On today’s long-delayed 100 Days Of MEGASHOCK! we’ll be looking at another ADK platformer, Blue’s Journey (or Raguy as it was called in Japan). Blue’s Journey is a cutsey colorful platformer that’s more in the vein of Alex Kidd or the early Wonder Boy games than a Super Mario Bros. You play as Blue, a tiny insect-man superhero (kind of like Kamen Rider). Blue must save the land of Raguy from an evil emperor who wants destroy it via pollution (this environmentally-conscious plot is a lot like Sonic, though this predates the first Sonic by a few months). Blue’s friend, Green (naturally), can join in the adventure if you play in 2-player co-op mode, which is not a common feature in platformers.
In Blue’s Journey, you attack using the A button. Your default weapon is a leaf which stuns enemies, allowing you to then pick them up and throw them at other enemies ala-Super Mario Bros 2. But more so, you can actually stun multiple enemies, run at them to stack them all up, and throw a huge wall made of poor creatures at your foes (which is pretty cool).
More importantly, the main gimmick of Blue’s Journey is that you can shrink at will using the C button to access small hidden areas. Not only that, shrinking makes Blue run faster, making him jump further, and also allows Blue to jump onto and ride enemies without stunning them (since jumping on enemies when normal sized would stun them). So for example you could shrink, jump onto a flying enemy, ride them a bit and then jump to a high hidden area that would be normally inaccessible. The catch is that while shrunken down, you cannot attack, so you become much more vulnerable. Thus, it’s imperative for the player to learns when it’s best to shrink down and when to return to their normal size to fight off threats.
But there’s more than jumping around and smacking enemies in Blue’s Journey. Every now and then, a house will appear. Inside, you can talk to residents about different subjects (in goofy broken English): They may offer you items to buy. They may ask you some really weird questions, or even offer you to warp ahead a few levels into the game for a few flowers (which are the in-game currency you collect). You may even get a few sidequests. One example is a guy who has lost his axe and needs it to cut down a tree, which opens up a secret area with some items (turns out the axe is just one screen over to the left). Another quest is there’s a princess who is frozen solid, and you need to have gotten the torch beforehand in order to thaw the ice to save her. And I believe she should give you some power-up but I’m not sure what exactly.
You can also find shops that sell you stuff like speed-boosts and whatnot, nothing too useful as the leaf weapon you start with is pretty handy as is. Or you can pick up other weapons like bombs (quite handy against bosses), or boomerangs (which are near useless). You can also upgrade the weapon if you pick it up again, even the default leaf as the fully upgraded leaf is mighty strong.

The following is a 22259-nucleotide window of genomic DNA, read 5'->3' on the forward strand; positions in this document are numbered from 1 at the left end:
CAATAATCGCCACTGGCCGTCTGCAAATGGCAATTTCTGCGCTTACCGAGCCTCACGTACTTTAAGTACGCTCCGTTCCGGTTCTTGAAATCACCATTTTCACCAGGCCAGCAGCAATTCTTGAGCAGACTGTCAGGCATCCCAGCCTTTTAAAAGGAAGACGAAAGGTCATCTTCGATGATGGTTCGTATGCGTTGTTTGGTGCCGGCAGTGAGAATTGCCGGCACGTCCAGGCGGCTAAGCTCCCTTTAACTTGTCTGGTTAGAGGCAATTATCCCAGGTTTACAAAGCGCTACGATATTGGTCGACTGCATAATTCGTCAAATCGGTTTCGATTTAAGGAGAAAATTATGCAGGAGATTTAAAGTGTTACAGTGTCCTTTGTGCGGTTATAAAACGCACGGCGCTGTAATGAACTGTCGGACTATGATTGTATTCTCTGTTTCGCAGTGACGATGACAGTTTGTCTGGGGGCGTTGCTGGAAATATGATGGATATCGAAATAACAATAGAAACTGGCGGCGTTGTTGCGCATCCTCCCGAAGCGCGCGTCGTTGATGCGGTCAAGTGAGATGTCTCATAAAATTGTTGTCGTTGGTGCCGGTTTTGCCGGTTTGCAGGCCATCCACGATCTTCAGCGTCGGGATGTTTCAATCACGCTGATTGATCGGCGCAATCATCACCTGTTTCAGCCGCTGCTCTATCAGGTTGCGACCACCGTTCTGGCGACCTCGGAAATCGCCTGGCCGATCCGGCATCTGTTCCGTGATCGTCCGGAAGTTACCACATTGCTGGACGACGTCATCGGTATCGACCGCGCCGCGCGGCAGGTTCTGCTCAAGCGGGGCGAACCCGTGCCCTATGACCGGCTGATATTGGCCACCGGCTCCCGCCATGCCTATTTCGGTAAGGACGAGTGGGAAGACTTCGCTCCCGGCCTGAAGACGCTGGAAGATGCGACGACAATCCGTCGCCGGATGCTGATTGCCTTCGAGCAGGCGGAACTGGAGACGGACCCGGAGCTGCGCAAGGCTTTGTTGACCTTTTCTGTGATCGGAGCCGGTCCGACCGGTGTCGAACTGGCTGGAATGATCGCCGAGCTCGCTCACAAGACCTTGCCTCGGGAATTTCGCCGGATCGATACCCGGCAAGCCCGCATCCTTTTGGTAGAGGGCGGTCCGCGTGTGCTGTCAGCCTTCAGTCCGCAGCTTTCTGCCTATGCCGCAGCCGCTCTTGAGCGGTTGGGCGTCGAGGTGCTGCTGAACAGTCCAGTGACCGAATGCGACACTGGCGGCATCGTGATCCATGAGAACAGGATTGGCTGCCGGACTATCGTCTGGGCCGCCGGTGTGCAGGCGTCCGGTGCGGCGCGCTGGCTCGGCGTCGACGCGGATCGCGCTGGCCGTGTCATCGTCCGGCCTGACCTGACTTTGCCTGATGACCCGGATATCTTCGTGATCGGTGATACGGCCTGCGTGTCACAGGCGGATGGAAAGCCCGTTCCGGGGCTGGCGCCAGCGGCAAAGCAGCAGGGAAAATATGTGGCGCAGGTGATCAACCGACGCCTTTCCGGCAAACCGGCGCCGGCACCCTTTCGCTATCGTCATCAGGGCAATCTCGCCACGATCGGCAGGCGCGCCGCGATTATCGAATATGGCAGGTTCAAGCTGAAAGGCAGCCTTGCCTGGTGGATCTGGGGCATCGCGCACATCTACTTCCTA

A playthrough will take you across a total of 4 worlds, each with 3 levels and a 4th mini-level with a boss. After beating the first world, a map screen comes up and you can choose one of 2 worlds to go to next. And that happens again once you beat the next world, so there’s really a total of 6 worlds in the game, and you need at least 2 playthroughs to see them all.
And the levels are your usual set found in other platformer. There’s a green forest levels, volcano levels, ice levels, toy levels, industrial machinery levels etc. They all do a good job of showing that Blue and his gang are all miniscule sized, as you see him run next to giant flowers or climb large lego blocks, or run on top of huge computer chips and such.
Overall, I enjoyed Blue’s Journey. It’s a much more polished effort than Magician Lord, one that tried to be a little bit more inventive. It was also much easier than Magician Lord (no annoying frogs that take 8-hits). Plus I think not a lot of games do the whole shrinking mechanism, and this is somewhat thematically consistent in how tiny Blue and his friends seem to be in their world. Blue’s Journey also has some decent replay value, with all the optional worlds and the hidden areas that one may miss the first time, in addition to the odd things you’ll see if you answer the villager questions differently. It’s safe to say you won’t be seeing everything in Blue’s Journey on your first playthrough, or possibly second. Plus there’s a genuinely great sense of humor about the whole game, especially with the various dialogues you read. Also a really nice soundtrack too.
And yet, I still slightly prefer Magician Lord over it. I think it’s because of the wilder soundtrack, tougher difficulty, the and the darker artstyle (and of course GAL AGIESE). Still, this is a great effort by ADK, certainly much better than Ninja Combat at least.